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Hi I'm Linda

I was raised in the Catholic faith. I had questions about the purpose of life. I found the answers. I am a Mormon.

About Me

I loved my childhood! I grew up attending a parochial school and went to the Catholic Church each Sunday with my family. I loved to swim and do springboard diving and synchronized swimming. I competed in each of these while growing up and eventually coached all three at the recreational and/or high school levels. I began to have questions about life and it's purpose when I was in college. This led me to investigate other religions, often "church shopping" on Sundays with my college roommates. I became a member of the Church of Jesus Christ of Latter Day Saints when I was 20 years old. I married when I was 22 and we raised a family of 6 children. We have 11 grandchildren. I enjoy reading, walking and watching springboard diving during the Olympics.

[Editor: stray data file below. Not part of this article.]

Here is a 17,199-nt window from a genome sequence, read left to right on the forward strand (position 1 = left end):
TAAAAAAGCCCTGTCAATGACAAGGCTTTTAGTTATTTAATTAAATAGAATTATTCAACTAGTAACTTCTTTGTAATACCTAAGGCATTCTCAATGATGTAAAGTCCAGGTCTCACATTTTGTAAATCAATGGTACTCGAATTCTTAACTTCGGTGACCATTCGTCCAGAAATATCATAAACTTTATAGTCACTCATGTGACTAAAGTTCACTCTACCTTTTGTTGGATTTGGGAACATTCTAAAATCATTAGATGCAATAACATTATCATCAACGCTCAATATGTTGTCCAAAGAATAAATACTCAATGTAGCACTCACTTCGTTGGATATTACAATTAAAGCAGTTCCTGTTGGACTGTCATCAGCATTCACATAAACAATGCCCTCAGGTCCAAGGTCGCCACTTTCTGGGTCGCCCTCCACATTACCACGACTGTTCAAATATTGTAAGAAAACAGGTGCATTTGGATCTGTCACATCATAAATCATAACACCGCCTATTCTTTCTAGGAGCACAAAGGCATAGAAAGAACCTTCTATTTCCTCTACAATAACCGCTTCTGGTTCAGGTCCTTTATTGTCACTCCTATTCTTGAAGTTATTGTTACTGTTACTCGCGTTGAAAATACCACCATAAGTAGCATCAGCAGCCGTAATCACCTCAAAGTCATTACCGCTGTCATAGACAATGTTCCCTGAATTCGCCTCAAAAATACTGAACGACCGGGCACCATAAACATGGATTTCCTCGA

Why I am a Mormon